Several years ago, a fellow pastor sighed in resignation as we talked about the approach of Advent, a pastor’s workload equivalent to an accountant’s tax season. “I don’t like preaching through Christmas,” he said.
He struggled with finding anything new in the “too familiar” scriptures, stories and traditions. In addition to this difficulty, we commiserated about the increased time pressures of the season, with school, church, work events, family gatherings, shopping and travel all bundled up with the tendency for pastoral care crises to increase over the holidays.
I feel the sense of resignation and dread when the Advent season starts too, but mainly as it applies to the secular experience of shopping, decorating and rushing around. The worship experience and preaching through the season have somehow always been fresh and enriching each year, even though—and maybe because—the scriptures are so familiar.
Each year, the experience of life is different in the world and in our individual lives. The familiar verses sound different in the changed context of each year and help us to understand anew, to find our place in God’s world and rekindle a renewed sense of hope and purpose.
Examples of this “new every year” experience come easily to mind. Our first Christmas as parents was full of joy as we experienced a gift unlike any other we had ever received. At the same time, caring for our son attuned our hearts in a visceral way to the struggles that poor and displaced parents and children must face every day. We could imagine Mary and Joseph trying to cope with all the “firsts” as they rested in the straw, far away from the advice and help of their own moms.
In 2001, the world felt particularly dark and scary after the tragic events of 9/11. That was an Advent in which the longing for light and hope was poignant and absolutely palpable in worship. Humanity’s failings and our desperate need for God’s intervention sharpened our longing for a new direction to be born into our lives.
There have been a number of Advent seasons where death and birth have been juxtaposed in our church family. There is mourning and loss, but it is tempered and understandable in a beautiful way. The affirmation of life, a hoped-for better future, and the moving of the seasons feel natural and God-given. The stories of Simeon and Anna and baby Jesus in Luke 2 sing to my soul at these times of contrasting emotion, of both loss and gain.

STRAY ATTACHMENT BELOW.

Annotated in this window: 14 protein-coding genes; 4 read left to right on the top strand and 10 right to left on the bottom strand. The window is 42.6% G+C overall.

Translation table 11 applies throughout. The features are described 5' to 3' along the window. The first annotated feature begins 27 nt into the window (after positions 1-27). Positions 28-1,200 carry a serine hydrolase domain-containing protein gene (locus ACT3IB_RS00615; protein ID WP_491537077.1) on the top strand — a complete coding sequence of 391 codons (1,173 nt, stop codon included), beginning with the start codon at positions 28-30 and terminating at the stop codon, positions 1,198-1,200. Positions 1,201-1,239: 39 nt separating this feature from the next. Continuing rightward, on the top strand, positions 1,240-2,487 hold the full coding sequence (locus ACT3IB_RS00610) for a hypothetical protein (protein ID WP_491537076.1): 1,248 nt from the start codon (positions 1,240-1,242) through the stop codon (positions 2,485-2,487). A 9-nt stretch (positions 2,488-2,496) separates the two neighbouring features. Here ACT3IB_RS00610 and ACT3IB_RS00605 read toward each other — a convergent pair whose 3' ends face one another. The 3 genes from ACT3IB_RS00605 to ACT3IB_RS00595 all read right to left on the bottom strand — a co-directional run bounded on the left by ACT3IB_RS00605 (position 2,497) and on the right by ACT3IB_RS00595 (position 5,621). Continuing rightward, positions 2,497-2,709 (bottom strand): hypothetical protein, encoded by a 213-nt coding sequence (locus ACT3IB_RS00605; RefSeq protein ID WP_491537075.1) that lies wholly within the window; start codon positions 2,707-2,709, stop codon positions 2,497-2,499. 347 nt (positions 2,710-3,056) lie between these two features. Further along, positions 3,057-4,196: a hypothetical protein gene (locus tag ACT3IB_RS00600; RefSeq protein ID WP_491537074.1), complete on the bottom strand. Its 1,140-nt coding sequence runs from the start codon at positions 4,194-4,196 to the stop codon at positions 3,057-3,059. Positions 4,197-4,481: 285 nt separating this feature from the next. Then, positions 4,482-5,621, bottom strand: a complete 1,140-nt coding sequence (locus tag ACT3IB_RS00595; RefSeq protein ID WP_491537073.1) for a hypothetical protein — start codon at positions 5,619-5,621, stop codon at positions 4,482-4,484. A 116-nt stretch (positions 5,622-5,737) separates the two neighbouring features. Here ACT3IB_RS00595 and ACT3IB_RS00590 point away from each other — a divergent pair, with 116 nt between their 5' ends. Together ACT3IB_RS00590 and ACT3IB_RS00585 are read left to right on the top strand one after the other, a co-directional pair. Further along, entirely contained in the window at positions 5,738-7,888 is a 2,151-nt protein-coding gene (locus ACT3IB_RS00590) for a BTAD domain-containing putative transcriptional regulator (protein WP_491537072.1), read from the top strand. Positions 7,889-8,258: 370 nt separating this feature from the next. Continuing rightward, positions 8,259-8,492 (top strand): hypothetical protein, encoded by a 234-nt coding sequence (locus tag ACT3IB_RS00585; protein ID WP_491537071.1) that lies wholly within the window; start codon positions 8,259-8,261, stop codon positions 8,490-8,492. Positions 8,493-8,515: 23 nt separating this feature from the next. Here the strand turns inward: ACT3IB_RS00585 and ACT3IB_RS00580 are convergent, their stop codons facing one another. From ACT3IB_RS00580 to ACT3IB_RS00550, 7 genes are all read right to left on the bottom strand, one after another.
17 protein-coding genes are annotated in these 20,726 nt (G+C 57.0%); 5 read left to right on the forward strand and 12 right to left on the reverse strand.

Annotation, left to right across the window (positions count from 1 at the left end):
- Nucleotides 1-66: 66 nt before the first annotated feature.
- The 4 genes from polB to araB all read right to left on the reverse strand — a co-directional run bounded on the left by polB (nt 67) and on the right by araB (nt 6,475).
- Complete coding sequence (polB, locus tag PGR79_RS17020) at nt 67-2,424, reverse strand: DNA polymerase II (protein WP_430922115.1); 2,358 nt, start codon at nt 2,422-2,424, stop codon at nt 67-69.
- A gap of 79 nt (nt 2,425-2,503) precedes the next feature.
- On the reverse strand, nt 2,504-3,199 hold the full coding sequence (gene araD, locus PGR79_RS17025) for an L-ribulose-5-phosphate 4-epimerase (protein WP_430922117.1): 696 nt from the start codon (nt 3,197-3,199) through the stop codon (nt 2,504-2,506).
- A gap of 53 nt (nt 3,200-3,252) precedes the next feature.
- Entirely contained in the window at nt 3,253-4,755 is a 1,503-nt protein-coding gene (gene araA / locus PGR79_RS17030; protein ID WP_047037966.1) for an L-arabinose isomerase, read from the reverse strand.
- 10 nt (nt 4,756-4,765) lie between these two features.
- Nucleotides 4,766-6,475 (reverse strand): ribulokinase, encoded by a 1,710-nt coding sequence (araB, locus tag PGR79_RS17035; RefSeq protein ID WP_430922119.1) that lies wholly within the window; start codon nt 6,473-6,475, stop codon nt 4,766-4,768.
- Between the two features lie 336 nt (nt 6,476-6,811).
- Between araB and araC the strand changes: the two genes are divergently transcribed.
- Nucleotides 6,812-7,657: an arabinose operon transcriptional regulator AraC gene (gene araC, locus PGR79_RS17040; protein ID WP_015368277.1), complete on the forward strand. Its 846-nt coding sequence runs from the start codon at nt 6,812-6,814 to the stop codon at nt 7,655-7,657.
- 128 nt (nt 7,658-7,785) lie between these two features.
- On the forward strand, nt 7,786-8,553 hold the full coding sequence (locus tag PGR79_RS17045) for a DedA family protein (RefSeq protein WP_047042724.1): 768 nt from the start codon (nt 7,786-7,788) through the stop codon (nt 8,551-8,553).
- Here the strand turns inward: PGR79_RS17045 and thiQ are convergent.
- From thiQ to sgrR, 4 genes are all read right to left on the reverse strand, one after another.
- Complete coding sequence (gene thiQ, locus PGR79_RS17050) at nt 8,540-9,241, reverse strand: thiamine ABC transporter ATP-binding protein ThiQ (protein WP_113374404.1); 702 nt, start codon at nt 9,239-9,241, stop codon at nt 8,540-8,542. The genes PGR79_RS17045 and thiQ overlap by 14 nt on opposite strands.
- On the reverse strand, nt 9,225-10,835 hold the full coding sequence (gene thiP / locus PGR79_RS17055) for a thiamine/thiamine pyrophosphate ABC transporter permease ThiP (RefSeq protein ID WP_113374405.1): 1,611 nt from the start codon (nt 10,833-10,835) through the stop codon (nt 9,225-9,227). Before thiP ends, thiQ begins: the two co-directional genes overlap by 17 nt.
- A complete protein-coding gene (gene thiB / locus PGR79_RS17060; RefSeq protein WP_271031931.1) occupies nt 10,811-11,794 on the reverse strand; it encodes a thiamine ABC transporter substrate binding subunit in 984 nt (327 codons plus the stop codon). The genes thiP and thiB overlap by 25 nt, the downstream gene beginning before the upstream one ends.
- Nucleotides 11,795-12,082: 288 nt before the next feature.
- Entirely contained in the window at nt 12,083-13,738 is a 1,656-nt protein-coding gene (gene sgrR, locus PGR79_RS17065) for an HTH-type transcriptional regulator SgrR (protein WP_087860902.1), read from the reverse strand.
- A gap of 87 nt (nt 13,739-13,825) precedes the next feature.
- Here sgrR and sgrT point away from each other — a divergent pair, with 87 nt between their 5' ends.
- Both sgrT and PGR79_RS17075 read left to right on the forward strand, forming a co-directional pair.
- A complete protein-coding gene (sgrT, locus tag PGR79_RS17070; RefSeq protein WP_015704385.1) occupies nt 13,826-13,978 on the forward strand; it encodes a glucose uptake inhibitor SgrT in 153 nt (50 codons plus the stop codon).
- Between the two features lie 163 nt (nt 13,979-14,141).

Last year, I was captivated by the idea of who today’s “shepherds” might be. To whom would the angels first give the good news if Jesus were to be born this Christmas? I thought of the taxi drivers and hospital workers on duty on the holiday nights, tending to those who are wandering or lost or in crisis, who cannot be at home. I think Jesus might just be announced to them first.
In this issue’s feature article on page 4, Stuart Scadron-Wattles examines the passive and active voices of Advent and how they speak differently than the secular voice of Christmas glitz does. He encounters the season of waiting, not with images of sparkly snow and pretty packages, but with desert-dry symbolism. To enter Advent, he writes, “we must become acquainted with this desert.”
In our western culture, Christmas is the ultimate escapism, as we hope for fun through the fleeting oblivion of sentimentality and overwrought sensation. For the church, the Advent season is about facing what is real. It is about looking at the state of the world and fully acknowledging our desperate and deep thirst for God. Once this is acknowledged, the active voice of Advent calls us to be part of the needed change. Advent calls God’s people to look to God’s incarnation for direction.
Scadron-Wattles challenges us to live in expectation and to be ready to receive the revelation of God. “We have to be able to handle both active and passive voices by preparing our hearts actively and being ready to receive the ‘gift’ in its own time and way,” he writes.
Worship times during Advent should invite us to step aside from the tiring “same old same old” of every frantic Christmas season. Each Sunday morning is a small opportunity to sit in the Advent desert, away from the jingling pressure, to acknowledge what is real in life, including all the joys, fears and losses. These are times we can passively wait for God to speak into today and listen for familiar scriptures to come alive with this year’s special relevance. Into the desert, God gives a word of hope. We are invited to listen for it and to actively use that hope to move forward in a new year of living into God’s kingdom.
--Posted Nov. 19, 2014